Can Herpes and pregnancy coexist? Many people are reluctant to talk about the disease, even to health care professionals. Suffers express they sometimes feel embarrassed about their disease. The perceived stigma associated with having a sexually transmitted disease can result is people failing to get essential information. Herpes is real, and it happens to real people every day. You are going to have to get over any barriers that would prevent you from getting out there and getting the information you need. Just remember that most of the healthcare people you will come in contact with are accustomed to dealing with this situation. They do not see anything odd or unusual about the situation or the disease.
Pregnancy is one of those times when you cannot afford to let a perceived stigma or embarrassment stand in the way. Let’s start with a couple of facts. The disease does not affect a woman’s ability to carry a child through to full term. Herpes is not passed from Mom to baby through genetics. Having Herpes does not prevent a woman from getting pregnant, or a man from fathering a child. These are some of the most frequently asked questions about having Herpes and how it affects pregnancy.
Now that we have those crucial questions out of the way we can look a little more in depth into how pregnancy and Herpes can coexist. A healthy young woman can easily and safely become pregnant and carry a baby to full term. The mother has antibodies in her bloodstream that will help decrease the chances of the baby will get herpes. She develops these antibodies from exposure to the various Herpes viruses. These antibodies do cross the placenta barrier to offer the same protection to the baby as the Mom enjoys. Premature babies have an elevated risk due to their underdeveloped immune system and the lack of antibodies from the Mom. Antibodies for herpes do not cross over the placental barrier until around twenty eight weeks. Moms who were infected after becoming pregnant may not have sufficient antibodies to protect their baby. They are also at greater risk for shedding the virus in the absence of a breakout. These factors could lead to infection of the baby at birth.
As a woman experiences the hormone changes that are associated with the pregnancy, she will usually experience an outbreak or two. The outbreaks need to be dealt with due to the pain and discomfort associated with the lesions. The only time that an outbreak may give the Mom concern would be if it occurred at the time of birth. Open lesions at the time of delivery can be a cause of concern. If this situation occurs, your physician will offer you direction as to how to minimize the chance of infecting the baby. Keep in mind that the vast majority of women do not experience an outbreak at the time of birth, even though they may have experienced one or more Herpes outbreaks during the pregnancy. Only ten to fourteen percent of women have an active breakout during delivery. Less than one tenth of one percent of babies contract neonatal herpes.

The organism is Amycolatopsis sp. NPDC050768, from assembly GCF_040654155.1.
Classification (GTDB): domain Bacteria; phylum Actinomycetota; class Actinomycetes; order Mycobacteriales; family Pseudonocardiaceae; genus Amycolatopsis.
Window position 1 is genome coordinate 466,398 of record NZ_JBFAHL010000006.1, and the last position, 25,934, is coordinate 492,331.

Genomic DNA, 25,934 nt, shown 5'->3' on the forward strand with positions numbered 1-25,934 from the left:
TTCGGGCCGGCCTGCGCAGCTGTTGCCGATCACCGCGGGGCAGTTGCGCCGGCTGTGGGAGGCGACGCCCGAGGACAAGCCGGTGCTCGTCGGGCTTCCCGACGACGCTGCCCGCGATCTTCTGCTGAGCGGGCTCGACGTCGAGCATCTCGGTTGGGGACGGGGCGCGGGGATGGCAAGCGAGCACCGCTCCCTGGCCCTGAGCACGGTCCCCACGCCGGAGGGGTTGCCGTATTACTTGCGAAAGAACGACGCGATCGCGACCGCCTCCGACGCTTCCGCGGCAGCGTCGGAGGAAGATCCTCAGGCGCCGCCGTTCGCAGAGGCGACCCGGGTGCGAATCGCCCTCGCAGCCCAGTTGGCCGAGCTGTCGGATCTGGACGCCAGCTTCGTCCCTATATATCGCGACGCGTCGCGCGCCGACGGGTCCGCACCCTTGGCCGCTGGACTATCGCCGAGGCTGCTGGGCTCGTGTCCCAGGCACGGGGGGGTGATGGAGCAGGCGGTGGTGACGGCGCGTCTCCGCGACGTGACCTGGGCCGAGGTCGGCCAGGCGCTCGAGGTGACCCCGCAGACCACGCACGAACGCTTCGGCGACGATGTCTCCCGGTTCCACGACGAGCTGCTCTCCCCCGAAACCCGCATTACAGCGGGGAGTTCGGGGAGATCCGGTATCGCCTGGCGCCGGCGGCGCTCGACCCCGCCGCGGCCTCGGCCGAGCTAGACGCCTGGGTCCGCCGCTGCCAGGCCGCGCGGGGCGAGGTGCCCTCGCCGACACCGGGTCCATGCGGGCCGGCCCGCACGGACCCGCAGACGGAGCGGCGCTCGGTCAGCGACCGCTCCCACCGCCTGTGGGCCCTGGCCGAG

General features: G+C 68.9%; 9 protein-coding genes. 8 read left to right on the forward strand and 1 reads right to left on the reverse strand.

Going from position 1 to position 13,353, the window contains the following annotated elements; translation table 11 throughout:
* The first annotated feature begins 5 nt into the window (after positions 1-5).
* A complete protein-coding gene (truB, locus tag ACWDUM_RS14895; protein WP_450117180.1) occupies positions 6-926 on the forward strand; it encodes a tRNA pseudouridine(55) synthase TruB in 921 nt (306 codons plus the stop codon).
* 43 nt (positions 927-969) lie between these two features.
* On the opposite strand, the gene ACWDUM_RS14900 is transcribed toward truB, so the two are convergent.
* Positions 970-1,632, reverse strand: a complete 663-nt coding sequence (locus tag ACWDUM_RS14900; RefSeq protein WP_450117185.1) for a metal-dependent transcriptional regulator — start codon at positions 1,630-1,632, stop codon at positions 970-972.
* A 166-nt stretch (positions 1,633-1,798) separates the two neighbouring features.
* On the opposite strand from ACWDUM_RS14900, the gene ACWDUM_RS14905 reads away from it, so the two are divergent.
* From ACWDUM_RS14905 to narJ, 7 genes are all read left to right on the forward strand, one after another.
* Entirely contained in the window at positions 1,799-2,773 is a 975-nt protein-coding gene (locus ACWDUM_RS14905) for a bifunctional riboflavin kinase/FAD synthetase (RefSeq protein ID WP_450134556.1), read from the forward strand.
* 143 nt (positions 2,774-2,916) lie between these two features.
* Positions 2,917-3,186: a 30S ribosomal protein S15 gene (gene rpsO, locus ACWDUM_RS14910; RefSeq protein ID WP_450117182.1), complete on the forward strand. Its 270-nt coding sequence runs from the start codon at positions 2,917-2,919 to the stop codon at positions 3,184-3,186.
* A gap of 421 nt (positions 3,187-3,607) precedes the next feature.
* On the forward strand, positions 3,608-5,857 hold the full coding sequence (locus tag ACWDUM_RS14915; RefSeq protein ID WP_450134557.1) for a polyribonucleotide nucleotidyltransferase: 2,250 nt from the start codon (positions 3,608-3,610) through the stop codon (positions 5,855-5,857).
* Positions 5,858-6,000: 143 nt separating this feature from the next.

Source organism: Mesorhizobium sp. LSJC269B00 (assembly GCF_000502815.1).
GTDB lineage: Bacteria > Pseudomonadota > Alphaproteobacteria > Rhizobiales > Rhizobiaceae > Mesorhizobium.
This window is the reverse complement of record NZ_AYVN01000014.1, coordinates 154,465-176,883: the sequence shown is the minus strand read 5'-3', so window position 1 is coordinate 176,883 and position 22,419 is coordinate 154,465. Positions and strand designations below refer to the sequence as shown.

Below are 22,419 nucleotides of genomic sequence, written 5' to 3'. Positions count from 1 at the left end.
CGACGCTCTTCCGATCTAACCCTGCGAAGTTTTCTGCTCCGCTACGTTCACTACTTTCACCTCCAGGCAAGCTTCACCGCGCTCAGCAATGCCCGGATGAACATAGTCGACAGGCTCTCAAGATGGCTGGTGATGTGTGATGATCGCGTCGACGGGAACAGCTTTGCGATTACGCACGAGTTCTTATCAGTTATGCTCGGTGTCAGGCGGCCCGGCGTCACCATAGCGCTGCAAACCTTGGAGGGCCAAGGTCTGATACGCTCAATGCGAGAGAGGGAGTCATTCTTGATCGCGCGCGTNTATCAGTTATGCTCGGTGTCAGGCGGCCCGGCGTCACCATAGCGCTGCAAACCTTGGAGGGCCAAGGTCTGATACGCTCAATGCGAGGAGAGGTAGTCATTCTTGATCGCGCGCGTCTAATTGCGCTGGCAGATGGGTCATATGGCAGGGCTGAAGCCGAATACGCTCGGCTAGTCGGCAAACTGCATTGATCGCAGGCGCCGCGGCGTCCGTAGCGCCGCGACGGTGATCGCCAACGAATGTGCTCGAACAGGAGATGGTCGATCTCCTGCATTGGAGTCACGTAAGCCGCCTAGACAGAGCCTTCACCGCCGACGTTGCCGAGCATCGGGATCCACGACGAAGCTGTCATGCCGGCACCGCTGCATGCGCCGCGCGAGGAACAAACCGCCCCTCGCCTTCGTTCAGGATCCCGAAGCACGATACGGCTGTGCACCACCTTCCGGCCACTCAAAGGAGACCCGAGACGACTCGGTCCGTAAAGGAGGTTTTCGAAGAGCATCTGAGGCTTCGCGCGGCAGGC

There has been a lot of research done around the use of Lysine to minimize the chance of Herpes outbreaks. Lysine is an amino acid that is reported to help lessen the number and severity of cold sores and Herpes outbreaks. It can be taken in pill format or applied directly to skin in a cream or ointment. Oral forms can be taken for longer periods of time than topical forms. The use of Lysine during pregnancy is still controversial. Most professionals and researchers suggest it be avoided or used with caution during pregnancy. It should unquestionably be avoided during the third trimester.
Acyclovir is one of the drugs of choice when treating herpes during pregnancy. It is only used for women experiencing frequent outbreaks. There are still risks associated with taking the drug during pregnancy.
As you can see, having genital Herpes does not prevent a woman from having children. There are some basic things that you need to know and follow. The most powerful weapon is knowledge. Arm yourself with information that helps you decide the best course of action for yourself and your baby. Establish an open dialog with the health care professionals that you choose to help you through the pregnancy. Do your own research, and then ask lots of questions. Herpes and pregnancy can coexist.